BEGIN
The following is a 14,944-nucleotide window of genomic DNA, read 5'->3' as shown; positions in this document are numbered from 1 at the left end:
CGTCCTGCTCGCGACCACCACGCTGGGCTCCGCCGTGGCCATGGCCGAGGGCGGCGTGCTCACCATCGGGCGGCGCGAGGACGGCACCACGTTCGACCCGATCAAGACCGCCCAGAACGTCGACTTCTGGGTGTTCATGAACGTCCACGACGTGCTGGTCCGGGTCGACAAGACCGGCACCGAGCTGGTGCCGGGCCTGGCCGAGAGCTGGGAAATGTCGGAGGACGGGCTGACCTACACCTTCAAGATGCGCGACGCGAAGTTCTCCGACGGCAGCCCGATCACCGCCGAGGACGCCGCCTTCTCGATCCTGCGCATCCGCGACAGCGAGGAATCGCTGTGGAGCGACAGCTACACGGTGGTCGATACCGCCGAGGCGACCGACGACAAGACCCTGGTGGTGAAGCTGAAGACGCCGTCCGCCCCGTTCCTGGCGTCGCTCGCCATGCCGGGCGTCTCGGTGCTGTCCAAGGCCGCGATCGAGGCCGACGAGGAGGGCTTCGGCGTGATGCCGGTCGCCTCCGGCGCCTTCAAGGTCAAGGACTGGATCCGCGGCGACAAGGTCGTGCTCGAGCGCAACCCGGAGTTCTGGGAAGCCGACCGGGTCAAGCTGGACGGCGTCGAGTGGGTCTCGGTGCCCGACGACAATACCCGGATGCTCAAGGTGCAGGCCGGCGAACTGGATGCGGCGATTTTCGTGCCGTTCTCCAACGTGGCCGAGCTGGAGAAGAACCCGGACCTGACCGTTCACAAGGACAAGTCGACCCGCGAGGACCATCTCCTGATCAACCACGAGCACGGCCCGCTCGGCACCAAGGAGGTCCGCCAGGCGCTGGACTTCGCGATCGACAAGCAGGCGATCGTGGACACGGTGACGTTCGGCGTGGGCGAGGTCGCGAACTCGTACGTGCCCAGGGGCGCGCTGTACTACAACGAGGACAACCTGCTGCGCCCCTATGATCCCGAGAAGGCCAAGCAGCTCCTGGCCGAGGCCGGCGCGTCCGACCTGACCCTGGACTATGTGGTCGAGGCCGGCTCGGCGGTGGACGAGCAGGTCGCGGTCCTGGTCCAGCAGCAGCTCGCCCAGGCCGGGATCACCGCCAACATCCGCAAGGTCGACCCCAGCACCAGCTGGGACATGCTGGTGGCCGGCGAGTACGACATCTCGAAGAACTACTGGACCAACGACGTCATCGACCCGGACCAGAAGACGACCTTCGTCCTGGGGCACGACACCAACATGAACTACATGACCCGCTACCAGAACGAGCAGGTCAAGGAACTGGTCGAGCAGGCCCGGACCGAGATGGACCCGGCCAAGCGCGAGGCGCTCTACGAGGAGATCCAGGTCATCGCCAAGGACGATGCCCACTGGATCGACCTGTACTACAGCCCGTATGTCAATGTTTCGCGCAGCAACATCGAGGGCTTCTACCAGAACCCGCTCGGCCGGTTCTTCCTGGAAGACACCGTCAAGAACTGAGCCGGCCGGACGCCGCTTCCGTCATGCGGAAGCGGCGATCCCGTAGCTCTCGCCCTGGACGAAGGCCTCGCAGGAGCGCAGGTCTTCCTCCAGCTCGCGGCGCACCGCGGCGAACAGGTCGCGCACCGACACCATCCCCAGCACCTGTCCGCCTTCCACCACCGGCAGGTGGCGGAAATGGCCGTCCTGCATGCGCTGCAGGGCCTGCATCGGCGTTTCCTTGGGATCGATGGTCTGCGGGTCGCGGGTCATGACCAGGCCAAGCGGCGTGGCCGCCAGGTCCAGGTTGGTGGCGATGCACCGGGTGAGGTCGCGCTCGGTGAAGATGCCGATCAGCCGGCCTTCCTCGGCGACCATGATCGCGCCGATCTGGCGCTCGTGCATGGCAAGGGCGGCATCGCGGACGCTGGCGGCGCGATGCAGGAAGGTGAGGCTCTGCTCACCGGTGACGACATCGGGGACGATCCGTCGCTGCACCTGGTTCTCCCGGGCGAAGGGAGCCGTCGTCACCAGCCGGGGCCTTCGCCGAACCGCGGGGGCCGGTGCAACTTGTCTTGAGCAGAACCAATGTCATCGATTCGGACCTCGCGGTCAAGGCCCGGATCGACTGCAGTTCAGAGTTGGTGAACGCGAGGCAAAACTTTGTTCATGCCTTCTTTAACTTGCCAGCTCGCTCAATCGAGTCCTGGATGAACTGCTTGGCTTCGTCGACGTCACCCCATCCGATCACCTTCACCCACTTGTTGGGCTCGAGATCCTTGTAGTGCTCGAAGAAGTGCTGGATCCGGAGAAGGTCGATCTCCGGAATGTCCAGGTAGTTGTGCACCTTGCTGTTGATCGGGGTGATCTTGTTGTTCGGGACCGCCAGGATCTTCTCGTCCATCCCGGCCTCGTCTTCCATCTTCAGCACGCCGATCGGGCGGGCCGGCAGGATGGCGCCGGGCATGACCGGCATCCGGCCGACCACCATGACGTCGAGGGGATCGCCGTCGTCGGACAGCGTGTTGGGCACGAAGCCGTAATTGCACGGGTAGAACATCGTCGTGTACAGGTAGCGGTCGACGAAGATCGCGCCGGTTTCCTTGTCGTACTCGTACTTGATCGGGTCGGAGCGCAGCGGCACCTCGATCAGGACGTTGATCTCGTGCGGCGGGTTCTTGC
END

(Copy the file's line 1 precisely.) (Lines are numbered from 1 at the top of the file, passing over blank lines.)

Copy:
The following is a 14,944-nucleotide window of genomic DNA, read 5'->3' as shown; positions in this document are numbered from 1 at the left end: